On the down side Feore often went too far in matters of taste. The program book warns the audience about “sexual innuendo” but Feore had the female dancers make moves that were both vulgar and demeaning. Does it really add to Chicago’s entertainment value to have women forced to appear on stage nearly naked and in poses that make them out to be no more than sex objects? This is 2022 after all and the time is long past for women to be portrayed in this way. Incidentally, the film version of Chicago is almost as bad in this respect. Perhaps it is no coincidence that it was produced by none other than Harvey Weinstein’s Miramax company.
Chicago represents the best and the worst of American commercial theatre. Is that the business the Stratford Festival is in? I don’t think so. Or if it is the company has lost its way.
What really bothers me about Chicago and the upcoming Rent, is of a piece with what is happening to the Stratford Festival. What began in 1953 as a Shakespeare festival and grew to become the foremost Shakespeare festival in the world, has become a shadow of its former self with no clear sense of purpose and no clear identity either in Canada or beyond as a theatre company.
There is no doubt that the pandemic has shaken arts communities everywhere to their core. The big question: will audiences come back again? Since COVID-19 is particularly threatening to older people, the very people who have provided the most reliable ticket-buyers for generations, the answer might well be in the negative. If so, what is to be done? The obvious answer is to change the product to make it more appealing to younger people. Hence, Chicago, Rent, and modern dress versions of Richard III, The Miser, etc.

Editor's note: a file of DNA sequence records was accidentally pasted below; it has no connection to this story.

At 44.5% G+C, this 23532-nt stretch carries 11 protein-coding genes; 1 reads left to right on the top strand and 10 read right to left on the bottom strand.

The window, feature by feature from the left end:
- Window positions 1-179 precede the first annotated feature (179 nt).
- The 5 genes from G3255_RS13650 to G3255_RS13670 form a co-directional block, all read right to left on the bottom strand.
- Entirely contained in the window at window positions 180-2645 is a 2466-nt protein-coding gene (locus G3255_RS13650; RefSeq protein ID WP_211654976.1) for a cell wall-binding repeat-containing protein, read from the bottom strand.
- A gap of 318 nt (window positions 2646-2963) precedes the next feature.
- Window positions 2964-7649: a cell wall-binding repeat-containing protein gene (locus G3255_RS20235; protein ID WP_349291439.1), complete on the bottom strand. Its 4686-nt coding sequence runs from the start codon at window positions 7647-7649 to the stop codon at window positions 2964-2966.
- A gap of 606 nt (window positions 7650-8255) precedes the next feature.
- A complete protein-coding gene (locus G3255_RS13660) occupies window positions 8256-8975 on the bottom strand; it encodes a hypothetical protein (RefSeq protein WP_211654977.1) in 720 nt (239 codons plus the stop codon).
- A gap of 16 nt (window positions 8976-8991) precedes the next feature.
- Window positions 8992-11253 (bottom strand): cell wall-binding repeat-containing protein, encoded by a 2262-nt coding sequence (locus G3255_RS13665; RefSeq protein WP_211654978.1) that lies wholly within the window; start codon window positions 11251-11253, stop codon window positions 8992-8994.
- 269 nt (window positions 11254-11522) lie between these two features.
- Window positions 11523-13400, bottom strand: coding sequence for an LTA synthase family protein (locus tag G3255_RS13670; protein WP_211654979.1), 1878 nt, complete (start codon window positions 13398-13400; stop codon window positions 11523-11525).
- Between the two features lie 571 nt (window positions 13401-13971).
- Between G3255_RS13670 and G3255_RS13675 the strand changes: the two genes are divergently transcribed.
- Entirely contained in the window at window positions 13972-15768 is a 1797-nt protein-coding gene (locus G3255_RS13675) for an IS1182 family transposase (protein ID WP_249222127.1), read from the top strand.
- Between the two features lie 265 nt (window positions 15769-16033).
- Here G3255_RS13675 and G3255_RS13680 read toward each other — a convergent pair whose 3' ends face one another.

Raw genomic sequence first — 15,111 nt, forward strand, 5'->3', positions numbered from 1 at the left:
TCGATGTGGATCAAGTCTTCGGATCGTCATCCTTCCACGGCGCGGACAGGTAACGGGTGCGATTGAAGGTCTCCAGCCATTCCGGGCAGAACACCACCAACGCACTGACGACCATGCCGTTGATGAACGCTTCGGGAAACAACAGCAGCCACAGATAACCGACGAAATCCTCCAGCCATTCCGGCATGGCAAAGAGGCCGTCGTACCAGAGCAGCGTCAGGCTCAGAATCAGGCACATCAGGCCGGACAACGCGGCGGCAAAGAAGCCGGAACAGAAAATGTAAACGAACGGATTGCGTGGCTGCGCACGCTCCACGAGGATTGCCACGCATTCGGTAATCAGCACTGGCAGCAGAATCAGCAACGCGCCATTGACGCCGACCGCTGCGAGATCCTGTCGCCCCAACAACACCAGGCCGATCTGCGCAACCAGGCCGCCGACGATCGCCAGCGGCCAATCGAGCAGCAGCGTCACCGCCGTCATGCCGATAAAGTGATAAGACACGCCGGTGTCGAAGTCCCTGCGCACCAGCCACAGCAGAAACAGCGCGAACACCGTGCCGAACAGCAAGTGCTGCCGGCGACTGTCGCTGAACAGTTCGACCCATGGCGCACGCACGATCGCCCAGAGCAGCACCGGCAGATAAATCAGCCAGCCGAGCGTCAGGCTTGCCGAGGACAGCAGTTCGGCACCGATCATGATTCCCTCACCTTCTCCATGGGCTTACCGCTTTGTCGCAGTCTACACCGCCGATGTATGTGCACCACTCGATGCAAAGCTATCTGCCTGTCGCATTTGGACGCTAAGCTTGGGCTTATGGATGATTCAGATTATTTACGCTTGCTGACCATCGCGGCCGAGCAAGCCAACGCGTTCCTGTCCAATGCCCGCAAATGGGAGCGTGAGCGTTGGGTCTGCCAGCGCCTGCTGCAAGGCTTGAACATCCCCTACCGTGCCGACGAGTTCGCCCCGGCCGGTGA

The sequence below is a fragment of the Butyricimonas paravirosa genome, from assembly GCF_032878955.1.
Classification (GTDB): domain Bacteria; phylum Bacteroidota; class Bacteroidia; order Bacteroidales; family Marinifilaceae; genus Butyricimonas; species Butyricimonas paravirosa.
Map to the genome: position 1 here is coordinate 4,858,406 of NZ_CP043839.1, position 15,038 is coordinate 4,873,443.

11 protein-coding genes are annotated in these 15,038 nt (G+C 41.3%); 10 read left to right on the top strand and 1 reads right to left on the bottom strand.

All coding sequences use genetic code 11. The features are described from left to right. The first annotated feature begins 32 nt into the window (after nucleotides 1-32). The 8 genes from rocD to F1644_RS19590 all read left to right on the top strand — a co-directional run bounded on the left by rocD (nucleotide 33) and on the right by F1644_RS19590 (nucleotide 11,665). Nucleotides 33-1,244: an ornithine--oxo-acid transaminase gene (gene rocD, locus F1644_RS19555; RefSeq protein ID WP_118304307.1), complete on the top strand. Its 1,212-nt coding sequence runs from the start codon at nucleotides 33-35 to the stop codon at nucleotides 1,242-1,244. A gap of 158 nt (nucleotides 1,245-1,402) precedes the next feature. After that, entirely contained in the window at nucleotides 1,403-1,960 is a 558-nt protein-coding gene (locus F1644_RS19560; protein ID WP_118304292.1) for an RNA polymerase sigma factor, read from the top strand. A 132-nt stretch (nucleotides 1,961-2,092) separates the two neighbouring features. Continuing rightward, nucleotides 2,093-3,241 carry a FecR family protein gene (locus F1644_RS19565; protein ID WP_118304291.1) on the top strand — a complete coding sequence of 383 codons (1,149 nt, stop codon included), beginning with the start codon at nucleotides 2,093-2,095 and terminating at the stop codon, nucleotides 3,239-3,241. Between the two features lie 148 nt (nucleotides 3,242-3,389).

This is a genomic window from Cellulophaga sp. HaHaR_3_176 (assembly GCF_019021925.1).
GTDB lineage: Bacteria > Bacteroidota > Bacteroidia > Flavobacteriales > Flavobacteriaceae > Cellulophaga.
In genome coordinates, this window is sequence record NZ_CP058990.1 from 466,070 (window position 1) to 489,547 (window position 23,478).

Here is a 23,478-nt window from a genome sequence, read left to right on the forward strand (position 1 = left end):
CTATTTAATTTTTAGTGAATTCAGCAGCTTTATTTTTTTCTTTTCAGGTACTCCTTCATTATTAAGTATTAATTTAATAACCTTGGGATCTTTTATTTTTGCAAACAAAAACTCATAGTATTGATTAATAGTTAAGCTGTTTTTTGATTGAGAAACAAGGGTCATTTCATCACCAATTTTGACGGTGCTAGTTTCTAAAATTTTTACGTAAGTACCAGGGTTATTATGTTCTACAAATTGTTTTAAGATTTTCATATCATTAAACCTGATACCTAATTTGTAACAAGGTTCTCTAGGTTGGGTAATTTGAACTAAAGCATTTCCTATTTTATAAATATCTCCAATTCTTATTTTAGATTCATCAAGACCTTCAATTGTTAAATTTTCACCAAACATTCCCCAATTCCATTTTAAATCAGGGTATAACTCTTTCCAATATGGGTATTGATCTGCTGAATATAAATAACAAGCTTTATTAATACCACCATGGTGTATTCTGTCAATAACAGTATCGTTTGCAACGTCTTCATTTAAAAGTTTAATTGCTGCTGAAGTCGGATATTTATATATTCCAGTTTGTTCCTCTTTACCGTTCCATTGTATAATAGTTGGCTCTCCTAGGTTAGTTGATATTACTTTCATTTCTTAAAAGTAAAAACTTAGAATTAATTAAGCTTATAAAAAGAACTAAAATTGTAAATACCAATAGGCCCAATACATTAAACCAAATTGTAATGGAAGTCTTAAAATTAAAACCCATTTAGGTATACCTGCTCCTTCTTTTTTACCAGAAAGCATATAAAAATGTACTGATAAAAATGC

Stratford not only has to worry about losing its audience but also about being politically correct. That means providing more roles and jobs for women, blacks and indigenous people.
Did I mention that ticket prices at the Stratford Festival have become a major deterrent for ticket-buyers? A pair of tickets for Chicago can set you back more than $600. It is not surprising that part-way through the current season Stratford has been forced to discount tickets for Chicago and other shows by as much as 50%.
The Stratford Festival proudly proclaims itself to be “North America’s largest classical repertory theatre company.” It is certainly large, perhaps too large to have a clear and focused sense of what it is doing, but “classical” no longer. Its program is a mishmash of Shakespeare, Canadian drama of dubious quality and commercial Broadway shows. The “classical” theatre company developed by Tyrone Guthrie, Michael Langham, Jean Gascon and others is no more.
Artistic Director Antoni Cimolino and Executive Director Anita Gaffney have no easy task in steering their enormous organization through ever more troubled waters. And they obviously think they can best keep their company going by being ever more contemporary and ‘with it.’ In my view, they are mistaken. They could do more for Canadian theatre and for their company by looking behind them.
There is a canon of great plays, above all Shakespeare, that must be nurtured and preserved, not shunted to the side and/or updated. The Stratford Festival, among its other missions, was intended to be a kind of museum in the best sense. Celebrating what is great and striving to present it at its best for young people of all ages to learn about and come to understand and respect for what it tells us about ourselves and the human condition.
On the musical side does Pirates of Penzance do that? Or is it too dated or too English? Maybe. But there are many other operettas and older musicals well worth an airing. And let’s not forget that there was a time when Stratford found room for the likes of Glenn Gould, Oscar Shumsky, Leonard Rose and Mario Bernardi to do their stuff. To go in the direction of Chicago and Rent is to go in the direction of the crassest of American popular culture. Surely, this is a dumbing down of what Stratford was meant to be, and what it used to be. And it could be again under enlightened leadership respectful of its roots and courageous enough to be true to its artistic legacy.